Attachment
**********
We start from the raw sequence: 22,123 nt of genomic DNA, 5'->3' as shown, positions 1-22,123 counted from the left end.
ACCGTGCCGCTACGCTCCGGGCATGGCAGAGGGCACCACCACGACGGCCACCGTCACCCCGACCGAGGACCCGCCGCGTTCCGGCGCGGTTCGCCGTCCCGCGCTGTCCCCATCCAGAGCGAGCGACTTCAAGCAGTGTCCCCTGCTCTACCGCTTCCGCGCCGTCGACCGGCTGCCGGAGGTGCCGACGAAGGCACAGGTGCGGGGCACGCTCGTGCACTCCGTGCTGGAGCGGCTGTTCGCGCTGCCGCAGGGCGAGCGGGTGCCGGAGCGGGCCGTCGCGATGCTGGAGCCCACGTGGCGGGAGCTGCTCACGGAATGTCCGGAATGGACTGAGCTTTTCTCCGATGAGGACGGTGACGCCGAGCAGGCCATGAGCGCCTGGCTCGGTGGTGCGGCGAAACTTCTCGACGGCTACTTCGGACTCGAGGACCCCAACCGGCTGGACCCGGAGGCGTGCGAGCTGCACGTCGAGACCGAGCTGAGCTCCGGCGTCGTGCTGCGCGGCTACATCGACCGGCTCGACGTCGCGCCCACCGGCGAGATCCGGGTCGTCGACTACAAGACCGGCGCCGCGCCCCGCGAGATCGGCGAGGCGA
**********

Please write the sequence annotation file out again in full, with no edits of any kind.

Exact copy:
We start from the raw sequence: 22,123 nt of genomic DNA, 5'->3' as shown, positions 1-22,123 counted from the left end.
ACCGTGCCGCTACGCTCCGGGCATGGCAGAGGGCACCACCACGACGGCCACCGTCACCCCGACCGAGGACCCGCCGCGTTCCGGCGCGGTTCGCCGTCCCGCGCTGTCCCCATCCAGAGCGAGCGACTTCAAGCAGTGTCCCCTGCTCTACCGCTTCCGCGCCGTCGACCGGCTGCCGGAGGTGCCGACGAAGGCACAGGTGCGGGGCACGCTCGTGCACTCCGTGCTGGAGCGGCTGTTCGCGCTGCCGCAGGGCGAGCGGGTGCCGGAGCGGGCCGTCGCGATGCTGGAGCCCACGTGGCGGGAGCTGCTCACGGAATGTCCGGAATGGACTGAGCTTTTCTCCGATGAGGACGGTGACGCCGAGCAGGCCATGAGCGCCTGGCTCGGTGGTGCGGCGAAACTTCTCGACGGCTACTTCGGACTCGAGGACCCCAACCGGCTGGACCCGGAGGCGTGCGAGCTGCACGTCGAGACCGAGCTGAGCTCCGGCGTCGTGCTGCGCGGCTACATCGACCGGCTCGACGTCGCGCCCACCGGCGAGATCCGGGTCGTCGACTACAAGACCGGCGCCGCGCCCCGCGAGATCGGCGAGGCGA